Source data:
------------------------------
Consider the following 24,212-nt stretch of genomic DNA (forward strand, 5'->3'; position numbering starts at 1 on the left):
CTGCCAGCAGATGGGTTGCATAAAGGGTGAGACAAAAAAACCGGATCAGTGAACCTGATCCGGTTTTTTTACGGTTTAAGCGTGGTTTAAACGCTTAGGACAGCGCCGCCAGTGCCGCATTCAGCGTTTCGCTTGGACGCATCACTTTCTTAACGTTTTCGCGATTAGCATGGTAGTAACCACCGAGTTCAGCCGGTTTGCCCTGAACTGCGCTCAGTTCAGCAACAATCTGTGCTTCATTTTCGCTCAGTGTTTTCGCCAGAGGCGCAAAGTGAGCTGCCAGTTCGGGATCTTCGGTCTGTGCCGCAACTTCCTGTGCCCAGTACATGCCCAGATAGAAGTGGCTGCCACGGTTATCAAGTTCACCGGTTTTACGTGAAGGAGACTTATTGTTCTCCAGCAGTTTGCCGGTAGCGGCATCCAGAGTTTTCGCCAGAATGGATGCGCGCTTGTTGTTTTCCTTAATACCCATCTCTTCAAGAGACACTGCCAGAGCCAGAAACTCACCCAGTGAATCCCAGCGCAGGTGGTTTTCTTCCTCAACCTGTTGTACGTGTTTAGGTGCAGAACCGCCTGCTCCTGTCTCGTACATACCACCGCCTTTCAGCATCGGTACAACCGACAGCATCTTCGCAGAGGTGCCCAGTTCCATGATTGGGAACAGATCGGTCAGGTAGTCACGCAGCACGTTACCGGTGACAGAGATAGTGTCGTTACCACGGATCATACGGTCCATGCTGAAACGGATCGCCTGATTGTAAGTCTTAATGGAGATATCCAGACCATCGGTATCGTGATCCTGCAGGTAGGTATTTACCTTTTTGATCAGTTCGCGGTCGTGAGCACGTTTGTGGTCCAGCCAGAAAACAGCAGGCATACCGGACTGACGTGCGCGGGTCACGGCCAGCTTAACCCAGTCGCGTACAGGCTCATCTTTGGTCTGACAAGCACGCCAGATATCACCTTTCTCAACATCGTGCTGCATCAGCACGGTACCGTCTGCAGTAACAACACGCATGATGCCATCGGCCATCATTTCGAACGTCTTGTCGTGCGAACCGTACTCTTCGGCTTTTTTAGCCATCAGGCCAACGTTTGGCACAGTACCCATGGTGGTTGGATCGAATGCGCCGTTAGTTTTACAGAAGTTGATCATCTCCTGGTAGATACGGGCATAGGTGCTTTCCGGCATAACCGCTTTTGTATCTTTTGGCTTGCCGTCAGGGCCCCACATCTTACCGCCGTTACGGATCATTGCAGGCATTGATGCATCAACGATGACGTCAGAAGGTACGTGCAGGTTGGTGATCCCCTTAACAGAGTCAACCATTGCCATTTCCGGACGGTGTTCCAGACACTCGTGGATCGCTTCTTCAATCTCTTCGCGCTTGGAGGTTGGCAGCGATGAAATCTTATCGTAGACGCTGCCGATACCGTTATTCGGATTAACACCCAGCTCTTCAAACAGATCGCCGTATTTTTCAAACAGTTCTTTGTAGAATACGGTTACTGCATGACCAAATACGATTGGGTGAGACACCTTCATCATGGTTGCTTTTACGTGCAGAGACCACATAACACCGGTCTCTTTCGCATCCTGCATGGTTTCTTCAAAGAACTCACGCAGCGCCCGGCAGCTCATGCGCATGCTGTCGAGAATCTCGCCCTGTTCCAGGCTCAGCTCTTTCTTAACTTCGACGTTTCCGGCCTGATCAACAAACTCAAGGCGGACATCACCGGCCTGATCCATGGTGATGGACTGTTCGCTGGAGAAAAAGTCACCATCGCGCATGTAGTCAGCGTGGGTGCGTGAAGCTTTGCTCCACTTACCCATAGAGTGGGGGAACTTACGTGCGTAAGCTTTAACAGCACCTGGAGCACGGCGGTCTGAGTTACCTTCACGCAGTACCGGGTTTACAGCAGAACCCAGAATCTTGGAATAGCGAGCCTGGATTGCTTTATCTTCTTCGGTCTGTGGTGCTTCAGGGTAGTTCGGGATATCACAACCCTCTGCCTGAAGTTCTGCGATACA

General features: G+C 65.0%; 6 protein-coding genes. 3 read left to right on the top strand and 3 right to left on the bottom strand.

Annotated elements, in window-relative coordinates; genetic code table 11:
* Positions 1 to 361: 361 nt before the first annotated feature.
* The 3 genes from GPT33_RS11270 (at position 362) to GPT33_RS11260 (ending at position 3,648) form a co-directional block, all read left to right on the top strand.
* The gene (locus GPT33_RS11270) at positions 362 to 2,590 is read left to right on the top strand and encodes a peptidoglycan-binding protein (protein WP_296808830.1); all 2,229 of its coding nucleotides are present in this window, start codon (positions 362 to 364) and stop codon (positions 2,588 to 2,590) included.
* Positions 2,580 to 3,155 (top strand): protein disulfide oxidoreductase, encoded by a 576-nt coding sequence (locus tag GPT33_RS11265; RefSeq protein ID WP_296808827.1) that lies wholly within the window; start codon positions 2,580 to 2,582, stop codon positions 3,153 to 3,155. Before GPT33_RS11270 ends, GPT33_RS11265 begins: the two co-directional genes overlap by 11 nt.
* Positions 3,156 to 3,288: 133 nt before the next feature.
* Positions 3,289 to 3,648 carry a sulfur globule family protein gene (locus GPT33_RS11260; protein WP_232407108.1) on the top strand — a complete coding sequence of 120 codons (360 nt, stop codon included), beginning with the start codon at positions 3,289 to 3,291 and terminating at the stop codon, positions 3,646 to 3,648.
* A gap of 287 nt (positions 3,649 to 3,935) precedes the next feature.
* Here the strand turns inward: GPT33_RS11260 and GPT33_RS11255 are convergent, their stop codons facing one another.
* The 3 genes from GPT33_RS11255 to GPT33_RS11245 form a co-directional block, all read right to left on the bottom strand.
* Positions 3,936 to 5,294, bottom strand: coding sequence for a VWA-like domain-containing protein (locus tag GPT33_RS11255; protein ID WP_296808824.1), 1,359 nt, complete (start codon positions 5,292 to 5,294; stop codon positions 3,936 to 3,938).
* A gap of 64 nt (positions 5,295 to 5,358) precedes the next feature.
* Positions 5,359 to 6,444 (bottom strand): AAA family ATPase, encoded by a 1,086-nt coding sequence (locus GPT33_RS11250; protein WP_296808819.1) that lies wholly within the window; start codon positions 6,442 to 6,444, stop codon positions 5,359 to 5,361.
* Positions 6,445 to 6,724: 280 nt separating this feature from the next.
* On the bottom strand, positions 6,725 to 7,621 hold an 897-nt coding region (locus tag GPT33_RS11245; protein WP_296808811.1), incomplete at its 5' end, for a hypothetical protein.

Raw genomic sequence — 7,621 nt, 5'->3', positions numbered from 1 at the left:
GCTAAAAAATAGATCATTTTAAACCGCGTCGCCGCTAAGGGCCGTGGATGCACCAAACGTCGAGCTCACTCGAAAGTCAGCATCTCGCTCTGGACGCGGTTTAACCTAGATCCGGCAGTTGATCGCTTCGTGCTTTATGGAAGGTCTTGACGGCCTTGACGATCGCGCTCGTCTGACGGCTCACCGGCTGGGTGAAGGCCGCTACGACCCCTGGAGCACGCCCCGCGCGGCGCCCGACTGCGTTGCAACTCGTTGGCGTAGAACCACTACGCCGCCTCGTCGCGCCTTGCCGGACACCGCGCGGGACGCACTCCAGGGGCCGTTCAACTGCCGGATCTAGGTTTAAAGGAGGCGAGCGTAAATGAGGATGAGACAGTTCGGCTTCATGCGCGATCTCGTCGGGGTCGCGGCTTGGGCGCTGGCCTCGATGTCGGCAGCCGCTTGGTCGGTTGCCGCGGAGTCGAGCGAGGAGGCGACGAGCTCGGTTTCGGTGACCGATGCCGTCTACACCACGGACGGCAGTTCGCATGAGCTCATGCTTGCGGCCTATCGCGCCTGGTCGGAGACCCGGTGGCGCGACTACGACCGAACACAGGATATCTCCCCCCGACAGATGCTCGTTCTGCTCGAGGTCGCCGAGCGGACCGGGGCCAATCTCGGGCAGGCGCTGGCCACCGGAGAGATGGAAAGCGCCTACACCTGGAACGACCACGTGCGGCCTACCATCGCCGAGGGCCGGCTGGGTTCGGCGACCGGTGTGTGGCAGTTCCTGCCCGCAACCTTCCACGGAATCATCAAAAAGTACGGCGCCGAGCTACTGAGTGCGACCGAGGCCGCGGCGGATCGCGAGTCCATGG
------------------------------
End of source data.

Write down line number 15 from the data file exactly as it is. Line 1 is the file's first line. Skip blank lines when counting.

* A gap of 64 nt (positions 5,295 to 5,358) precedes the next feature.